If the primary stabs of a circuit breaker haven’t been lubricated, it increases the force required to connect them to a power source.
Lack of lubrication is the number one problem test technicians run into when servicing circuit breakers in the field. All circuit breakers have lubricant applied to them at the factory, but over the course of time this lubricant dries out, leaving metal-to-metal wear in its place.
The result is a circuit breaker that won’t open, won’t close, or operates slower than usual. To keep circuit breakers operating at their best, the following areas should be checked for proper lubrication as part of your electrical preventive maintenance plan:
Racking a circuit breaker, whether in or out, presents the greatest risk to personnel. If the primary stabs (shown above) haven’t been lubricated, it increases the force required to connect them to a power source. As the lubricant gets gummy it will take more effort to rack in the breaker, increasing the potential of an arc flash incident.
Whenever a bus connection is made or broken without arc chutes or extinguishers there is an increased hazard from arc flash. Unqualified operators are notorious for using excessive force when encountering interlocks or other resistance when racking circuit breakers in or out. The resulting damage can be dangerous to the power system and to themselves.
Important: Always review manufacturers literature and familiarize yourself with the specific procedures required before attempting to operate any circuit breaker.
When lubricating circuit breakers, remember the phrase “a little goes a long way.” Apply a thin layer of lubricant to the primary and secondary connection points, just enough to reduce the resistance of the mechanical connection. Avoid excessive lubrication build up that will eventually attract dirt and other deposits.
As a circuit breaker carries load, heat is produced by the I2R current losses across the current path. The higher the load current, the greater the losses will be and the more heat will be produced. Heat increases the rate at which the lubricants dry out, even if the breakers are exercised regularly.
Unlike bolted pressure switches, circuit breaker contacts usually should not be lubricated.
Grease is forced out of pressure points over time, the exact points that need lubrication the most. Exercising the circuit breaker will move lubricants back into the pressure points. However, all lubricants will eventually dry out over time and need to be replaced.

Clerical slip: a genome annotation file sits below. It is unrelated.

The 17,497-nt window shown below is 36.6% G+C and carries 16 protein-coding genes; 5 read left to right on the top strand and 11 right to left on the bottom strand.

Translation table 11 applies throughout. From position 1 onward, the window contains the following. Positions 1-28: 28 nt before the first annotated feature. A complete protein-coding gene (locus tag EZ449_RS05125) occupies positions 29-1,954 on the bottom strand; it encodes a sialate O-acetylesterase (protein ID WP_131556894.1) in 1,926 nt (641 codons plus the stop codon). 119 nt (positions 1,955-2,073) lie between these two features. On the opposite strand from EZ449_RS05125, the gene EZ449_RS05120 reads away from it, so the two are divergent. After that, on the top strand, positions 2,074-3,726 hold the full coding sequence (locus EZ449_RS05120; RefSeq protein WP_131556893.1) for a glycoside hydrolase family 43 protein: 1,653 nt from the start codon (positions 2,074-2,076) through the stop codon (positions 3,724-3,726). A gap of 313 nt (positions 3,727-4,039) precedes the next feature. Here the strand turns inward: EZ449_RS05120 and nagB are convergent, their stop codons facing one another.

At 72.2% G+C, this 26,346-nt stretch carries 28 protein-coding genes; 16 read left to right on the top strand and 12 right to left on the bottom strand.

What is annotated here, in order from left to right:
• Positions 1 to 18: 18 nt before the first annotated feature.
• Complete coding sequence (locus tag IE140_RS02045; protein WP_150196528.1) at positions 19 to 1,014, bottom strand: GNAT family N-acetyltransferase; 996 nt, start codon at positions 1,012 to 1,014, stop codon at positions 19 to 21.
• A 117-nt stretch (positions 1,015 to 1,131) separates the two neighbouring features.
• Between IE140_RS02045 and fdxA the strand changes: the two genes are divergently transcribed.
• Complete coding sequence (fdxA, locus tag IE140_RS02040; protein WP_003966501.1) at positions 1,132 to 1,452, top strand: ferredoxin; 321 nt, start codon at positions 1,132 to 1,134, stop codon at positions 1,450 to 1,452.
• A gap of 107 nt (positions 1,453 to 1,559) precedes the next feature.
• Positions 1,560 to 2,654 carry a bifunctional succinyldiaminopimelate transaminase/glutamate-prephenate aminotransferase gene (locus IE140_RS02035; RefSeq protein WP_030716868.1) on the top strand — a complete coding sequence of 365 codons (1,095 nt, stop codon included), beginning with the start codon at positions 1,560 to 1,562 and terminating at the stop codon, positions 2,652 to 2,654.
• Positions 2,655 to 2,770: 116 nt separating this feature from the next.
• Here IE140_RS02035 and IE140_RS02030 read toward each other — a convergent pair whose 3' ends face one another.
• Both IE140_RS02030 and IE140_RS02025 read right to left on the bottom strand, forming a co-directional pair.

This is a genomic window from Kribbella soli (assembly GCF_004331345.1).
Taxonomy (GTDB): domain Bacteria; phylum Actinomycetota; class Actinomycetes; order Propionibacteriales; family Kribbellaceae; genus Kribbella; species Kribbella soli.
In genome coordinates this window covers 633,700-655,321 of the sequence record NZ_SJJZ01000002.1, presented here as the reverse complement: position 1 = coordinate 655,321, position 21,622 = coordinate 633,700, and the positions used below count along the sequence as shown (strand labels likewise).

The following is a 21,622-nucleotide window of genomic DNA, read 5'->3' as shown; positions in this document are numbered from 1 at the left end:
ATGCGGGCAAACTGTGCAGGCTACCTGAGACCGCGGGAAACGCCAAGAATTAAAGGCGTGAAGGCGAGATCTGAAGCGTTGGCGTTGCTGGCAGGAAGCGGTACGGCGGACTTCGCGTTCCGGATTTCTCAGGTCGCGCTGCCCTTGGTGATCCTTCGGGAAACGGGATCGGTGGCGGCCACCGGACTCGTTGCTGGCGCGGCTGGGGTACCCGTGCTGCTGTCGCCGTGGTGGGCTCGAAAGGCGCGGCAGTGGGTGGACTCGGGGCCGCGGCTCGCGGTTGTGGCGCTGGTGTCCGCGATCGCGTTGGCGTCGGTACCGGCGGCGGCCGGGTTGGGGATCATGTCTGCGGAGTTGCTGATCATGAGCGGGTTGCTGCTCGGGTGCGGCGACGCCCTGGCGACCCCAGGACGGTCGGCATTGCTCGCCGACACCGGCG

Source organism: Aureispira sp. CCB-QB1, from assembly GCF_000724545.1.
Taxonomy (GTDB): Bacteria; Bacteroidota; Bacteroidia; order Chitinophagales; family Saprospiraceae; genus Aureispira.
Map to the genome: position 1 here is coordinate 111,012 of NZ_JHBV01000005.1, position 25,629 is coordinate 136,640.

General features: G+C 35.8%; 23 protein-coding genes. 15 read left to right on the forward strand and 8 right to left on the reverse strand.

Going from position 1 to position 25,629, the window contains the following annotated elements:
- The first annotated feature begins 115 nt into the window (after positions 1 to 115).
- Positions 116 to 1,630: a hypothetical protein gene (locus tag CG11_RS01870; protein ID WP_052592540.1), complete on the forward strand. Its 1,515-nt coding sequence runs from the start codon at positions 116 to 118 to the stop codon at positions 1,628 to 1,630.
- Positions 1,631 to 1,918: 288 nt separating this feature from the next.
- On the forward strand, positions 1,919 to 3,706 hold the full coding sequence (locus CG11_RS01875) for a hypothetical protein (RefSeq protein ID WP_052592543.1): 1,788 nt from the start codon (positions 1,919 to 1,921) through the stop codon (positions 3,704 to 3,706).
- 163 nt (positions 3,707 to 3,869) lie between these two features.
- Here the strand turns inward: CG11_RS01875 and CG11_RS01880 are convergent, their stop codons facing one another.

Unlike bolted pressure switches, circuit breaker contacts usually should not be lubricated. The heat from the current flow through the contacts breaks the lubricant down and causes contact resistance to increase. It may be acceptable to apply an extremely thin layer of lubricant to protect from corrosion in certain atmospheres.
Each time the contacts are opened or closed, arcing takes place on the contact surfaces, breaking the lubricant down even more quickly. Contact-resistance tests are used to help detect abnormally high resistance across these surfaces, which could indicate deteriorated lubrication or pitting in the main contacts.
Just like exercising is good for your body, operating a circuit breaker is essential for keeping its mechanism in good health. Simply operating a circuit breaker on a regular basis will loosen up grease that’s still viable and spread it around.
Be sure to inspect the lubrication state of latch faces and rollers. If lubrication is dirty, dusty, or thick, it needs to be replaced. In general, you can expect the mechanism to need cleaning at about the same time as the current path.
Inspect the lubrication state of the circuit breaker operating mechanism latch faces and rollers. Photo Credit: ABB
Clean any accessible latch and roller surface you can reach and re-lubricate it. If a roller is sticky or hard to spin, it may need to be removed and lubricated. This can be more than a ten-minute job, especially if it is hard to get to.